But I focused, instead, on whispering into Mari’s little ears as my fingers wove her hair into fantastic styles, telling her how beautiful her Afro was — soft like cotton candy, strong enough to break a comb, black and shiny, like a new moon in a night sky, swirly and all awesome all the time. She’d shake her hair and giggle when the barrettes bounced against her little round face. And soon enough, I was satisfied that she was happy being exactly what she was: A beautiful bundle of chocolate goodness with pretty black girl hair.
For a while, my work was paying off. Inspired by her paternal grandmother and a few dear friends and their daughters, Mari decided that, like them, she wanted her hair styled into locs, a process in which hair is divided into small sections and left uncombed until it mats and coils and grows into itself. Within weeks of her pronouncement, she was on her locking journey, and within months of that, she was taking great pride in putting sparkly barrettes in her hair to accentuate her newly forming locs and admiring herself in the mirror. She loved her hair.
Until she didn’t. By ninth grade, Mari was attending a school here in Atlanta where black girls tended to wear weaves and wigs and false eyelashes, looking more like “Love & Hip Hop Atlanta” castoffs than young black girls interested in just being themselves. I chalked up their choices to a mixture of teenage desire to experiment and a pop cultural pull to look more “other” than natural and black. But for my daughter, being one of only two girls in the school with locs was an epic disaster, worthy of teary wall-slides, pronouncements that she looked “like a boy,” and a lot of begging. “Please, Mommy, can I cut out my locs?”
I understood the pull: It’s not easy to be different in a sea of cultural clones. We watched how-to videos to find cute loc styles, and then added a few key pieces to her wardrobe to make her, a jock, look a little more girlie. I even let her wear eyeliner and lip gloss with a smidgen of color.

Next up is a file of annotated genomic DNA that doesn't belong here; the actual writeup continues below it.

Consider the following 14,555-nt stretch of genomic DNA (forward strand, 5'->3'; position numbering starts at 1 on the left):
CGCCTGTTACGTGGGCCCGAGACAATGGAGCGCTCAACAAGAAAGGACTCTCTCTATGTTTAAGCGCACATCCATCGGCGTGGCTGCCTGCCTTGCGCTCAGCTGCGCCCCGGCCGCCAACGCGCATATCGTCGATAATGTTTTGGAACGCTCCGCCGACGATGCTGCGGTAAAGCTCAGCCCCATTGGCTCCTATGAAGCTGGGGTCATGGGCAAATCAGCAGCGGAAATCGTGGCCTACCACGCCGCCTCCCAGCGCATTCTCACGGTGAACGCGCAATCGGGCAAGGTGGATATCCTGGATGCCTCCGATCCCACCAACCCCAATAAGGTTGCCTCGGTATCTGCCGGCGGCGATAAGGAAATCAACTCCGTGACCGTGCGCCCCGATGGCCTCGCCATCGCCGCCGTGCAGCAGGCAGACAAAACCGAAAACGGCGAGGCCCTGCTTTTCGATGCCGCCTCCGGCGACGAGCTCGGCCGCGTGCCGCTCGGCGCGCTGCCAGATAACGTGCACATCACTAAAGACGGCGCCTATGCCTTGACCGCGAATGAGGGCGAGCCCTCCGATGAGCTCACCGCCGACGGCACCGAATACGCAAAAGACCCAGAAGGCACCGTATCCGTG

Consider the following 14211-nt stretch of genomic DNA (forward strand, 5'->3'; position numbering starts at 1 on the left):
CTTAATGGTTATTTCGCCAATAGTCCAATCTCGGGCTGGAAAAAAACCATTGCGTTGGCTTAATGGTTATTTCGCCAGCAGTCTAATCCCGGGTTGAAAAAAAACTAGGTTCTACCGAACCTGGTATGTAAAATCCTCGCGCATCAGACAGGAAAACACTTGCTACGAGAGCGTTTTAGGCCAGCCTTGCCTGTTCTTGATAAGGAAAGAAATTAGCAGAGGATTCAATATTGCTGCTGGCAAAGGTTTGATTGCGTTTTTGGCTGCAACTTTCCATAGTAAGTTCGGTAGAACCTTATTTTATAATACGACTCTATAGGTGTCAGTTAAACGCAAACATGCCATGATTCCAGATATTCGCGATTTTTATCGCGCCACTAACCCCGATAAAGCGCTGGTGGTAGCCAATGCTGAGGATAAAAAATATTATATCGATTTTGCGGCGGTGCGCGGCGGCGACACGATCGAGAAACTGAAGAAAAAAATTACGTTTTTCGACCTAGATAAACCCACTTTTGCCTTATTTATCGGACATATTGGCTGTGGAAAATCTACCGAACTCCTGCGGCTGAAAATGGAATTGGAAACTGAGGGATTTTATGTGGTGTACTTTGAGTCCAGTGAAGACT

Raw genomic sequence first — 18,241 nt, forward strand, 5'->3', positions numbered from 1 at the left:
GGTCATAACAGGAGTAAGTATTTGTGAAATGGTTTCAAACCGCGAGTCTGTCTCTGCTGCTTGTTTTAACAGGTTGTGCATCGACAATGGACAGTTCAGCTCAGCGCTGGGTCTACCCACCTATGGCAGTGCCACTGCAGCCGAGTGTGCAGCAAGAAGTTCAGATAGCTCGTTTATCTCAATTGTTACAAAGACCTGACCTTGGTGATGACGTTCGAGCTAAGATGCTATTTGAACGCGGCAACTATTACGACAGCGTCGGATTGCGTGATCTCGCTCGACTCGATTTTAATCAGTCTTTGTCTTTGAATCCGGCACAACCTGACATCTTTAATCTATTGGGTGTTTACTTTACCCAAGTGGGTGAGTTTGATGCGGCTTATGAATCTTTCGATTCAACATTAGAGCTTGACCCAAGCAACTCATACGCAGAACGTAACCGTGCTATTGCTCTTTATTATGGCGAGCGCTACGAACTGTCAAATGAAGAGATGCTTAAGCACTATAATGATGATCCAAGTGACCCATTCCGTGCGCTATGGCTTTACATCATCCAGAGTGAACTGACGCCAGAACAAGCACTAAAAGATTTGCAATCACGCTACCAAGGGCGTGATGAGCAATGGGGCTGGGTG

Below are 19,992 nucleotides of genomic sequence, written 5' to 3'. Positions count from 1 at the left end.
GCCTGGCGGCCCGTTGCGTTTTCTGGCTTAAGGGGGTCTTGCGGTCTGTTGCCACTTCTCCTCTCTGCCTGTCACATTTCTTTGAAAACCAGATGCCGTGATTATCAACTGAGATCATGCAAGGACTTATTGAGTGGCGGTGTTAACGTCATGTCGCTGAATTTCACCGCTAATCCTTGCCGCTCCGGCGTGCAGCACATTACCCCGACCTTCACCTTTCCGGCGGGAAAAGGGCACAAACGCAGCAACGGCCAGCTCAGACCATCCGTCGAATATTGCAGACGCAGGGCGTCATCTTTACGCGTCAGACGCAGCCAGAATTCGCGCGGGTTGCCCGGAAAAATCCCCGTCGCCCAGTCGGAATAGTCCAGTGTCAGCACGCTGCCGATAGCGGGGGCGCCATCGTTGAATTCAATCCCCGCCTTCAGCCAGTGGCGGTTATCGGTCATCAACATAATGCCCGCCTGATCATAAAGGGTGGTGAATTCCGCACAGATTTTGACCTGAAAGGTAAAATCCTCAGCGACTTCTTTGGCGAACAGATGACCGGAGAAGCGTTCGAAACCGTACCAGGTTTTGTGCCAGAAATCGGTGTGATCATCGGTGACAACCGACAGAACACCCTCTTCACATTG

Now, three years later, I’m proud she’s happy to be exactly who she is, in all the ways I’ve poured into her since that fateful afternoon when she was 3 and trying to look like Becky with the Good Hair.
Which is why I buttoned my lips and let Mari follow through on her decision to comb out her locs. She wanted, she said, to feel the texture of her own hair and love it fully in its most natural state, as an Afro that she could twist, braid, press or let stretch up and out toward the sky.
I watch her at the mirror, the counter full of hair butters, oils and elixirs, experimenting with different hairstyles. Just a few days ago, she wanted to try out a new one, but she couldn’t get the part right or make the flat twists look neat. “Mommy, can you twist the front for me?” she asked, finally, exasperated.
“Sure,” I said, looking up from my computer, trying hard to contain my excitement with being invited to play in her hair and the tacit acknowledgment that when it comes to her thick, juicy mane, Mari still needs me.
And there we were, me crouched over in my chair, her bent between my knees, holding up a jar of Soultanicals hair butter as I parted and combed and wove her hair into an intricate pattern of flat twists, enjoying our closeness.